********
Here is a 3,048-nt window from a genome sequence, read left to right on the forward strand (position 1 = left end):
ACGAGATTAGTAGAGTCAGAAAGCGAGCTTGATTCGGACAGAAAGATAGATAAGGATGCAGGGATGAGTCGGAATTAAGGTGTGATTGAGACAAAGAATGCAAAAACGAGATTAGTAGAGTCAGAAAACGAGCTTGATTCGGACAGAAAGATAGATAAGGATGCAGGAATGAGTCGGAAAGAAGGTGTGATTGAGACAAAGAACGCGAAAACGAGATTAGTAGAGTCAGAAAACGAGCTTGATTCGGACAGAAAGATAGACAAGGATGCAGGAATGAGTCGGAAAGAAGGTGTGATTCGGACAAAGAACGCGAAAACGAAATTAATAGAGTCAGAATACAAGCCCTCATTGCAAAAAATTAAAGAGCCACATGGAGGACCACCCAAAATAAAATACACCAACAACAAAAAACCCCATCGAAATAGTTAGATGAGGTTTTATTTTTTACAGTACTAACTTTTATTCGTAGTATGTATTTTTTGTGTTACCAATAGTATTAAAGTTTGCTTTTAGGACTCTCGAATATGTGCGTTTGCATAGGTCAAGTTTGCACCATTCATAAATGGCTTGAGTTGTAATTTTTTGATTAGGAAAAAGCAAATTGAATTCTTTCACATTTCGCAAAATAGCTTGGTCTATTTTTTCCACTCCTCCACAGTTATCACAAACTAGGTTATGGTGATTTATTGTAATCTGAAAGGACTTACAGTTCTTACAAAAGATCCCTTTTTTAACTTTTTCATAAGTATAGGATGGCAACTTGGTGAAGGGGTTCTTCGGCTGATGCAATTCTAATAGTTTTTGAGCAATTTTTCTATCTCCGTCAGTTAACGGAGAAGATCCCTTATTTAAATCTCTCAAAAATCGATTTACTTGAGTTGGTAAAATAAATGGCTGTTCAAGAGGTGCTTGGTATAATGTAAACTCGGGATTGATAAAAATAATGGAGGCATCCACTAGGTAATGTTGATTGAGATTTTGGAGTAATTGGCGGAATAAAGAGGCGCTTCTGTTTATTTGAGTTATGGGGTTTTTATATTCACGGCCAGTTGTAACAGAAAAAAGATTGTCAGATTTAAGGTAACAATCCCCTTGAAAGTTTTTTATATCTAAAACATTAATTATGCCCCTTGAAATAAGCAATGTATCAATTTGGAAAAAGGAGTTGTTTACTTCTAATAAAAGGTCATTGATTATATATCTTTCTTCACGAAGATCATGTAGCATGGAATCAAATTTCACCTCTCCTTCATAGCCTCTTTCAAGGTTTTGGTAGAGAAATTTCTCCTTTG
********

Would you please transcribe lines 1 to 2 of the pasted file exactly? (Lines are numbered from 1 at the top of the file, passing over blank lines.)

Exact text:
Here is a 3,048-nt window from a genome sequence, read left to right on the forward strand (position 1 = left end):
ACGAGATTAGTAGAGTCAGAAAGCGAGCTTGATTCGGACAGAAAGATAGATAAGGATGCAGGGATGAGTCGGAATTAAGGTGTGATTGAGACAAAGAATGCAAAAACGAGATTAGTAGAGTCAGAAAACGAGCTTGATTCGGACAGAAAGATAGATAAGGATGCAGGAATGAGTCGGAAAGAAGGTGTGATTGAGACAAAGAACGCGAAAACGAGATTAGTAGAGTCAGAAAACGAGCTTGATTCGGACAGAAAGATAGACAAGGATGCAGGAATGAGTCGGAAAGAAGGTGTGATTCGGACAAAGAACGCGAAAACGAAATTAATAGAGTCAGAATACAAGCCCTCATTGCAAAAAATTAAAGAGCCACATGGAGGACCACCCAAAATAAAATACACCAACAACAAAAAACCCCATCGAAATAGTTAGATGAGGTTTTATTTTTTACAGTACTAACTTTTATTCGTAGTATGTATTTTTTGTGTTACCAATAGTATTAAAGTTTGCTTTTAGGACTCTCGAATATGTGCGTTTGCATAGGTCAAGTTTGCACCATTCATAAATGGCTTGAGTTGTAATTTTTTGATTAGGAAAAAGCAAATTGAATTCTTTCACATTTCGCAAAATAGCTTGGTCTATTTTTTCCACTCCTCCACAGTTATCACAAACTAGGTTATGGTGATTTATTGTAATCTGAAAGGACTTACAGTTCTTACAAAAGATCCCTTTTTTAACTTTTTCATAAGTATAGGATGGCAACTTGGTGAAGGGGTTCTTCGGCTGATGCAATTCTAATAGTTTTTGAGCAATTTTTCTATCTCCGTCAGTTAACGGAGAAGATCCCTTATTTAAATCTCTCAAAAATCGATTTACTTGAGTTGGTAAAATAAATGGCTGTTCAAGAGGTGCTTGGTATAATGTAAACTCGGGATTGATAAAAATAATGGAGGCATCCACTAGGTAATGTTGATTGAGATTTTGGAGTAATTGGCGGAATAAAGAGGCGCTTCTGTTTATTTGAGTTATGGGGTTTTTATATTCACGGCCAGTTGTAACAGAAAAAAGATTGTCAGATTTAAGGTAACAATCCCCTTGAAAGTTTTTTATATCTAAAACATTAATTATGCCCCTTGAAATAAGCAATGTATCAATTTGGAAAAAGGAGTTGTTTACTTCTAATAAAAGGTCATTGATTATATATCTTTCTTCACGAAGATCATGTAGCATGGAATCAAATTTCACCTCTCCTTCATAGCCTCTTTCAAGGTTTTGGTAGAGAAATTTCTCCTTTG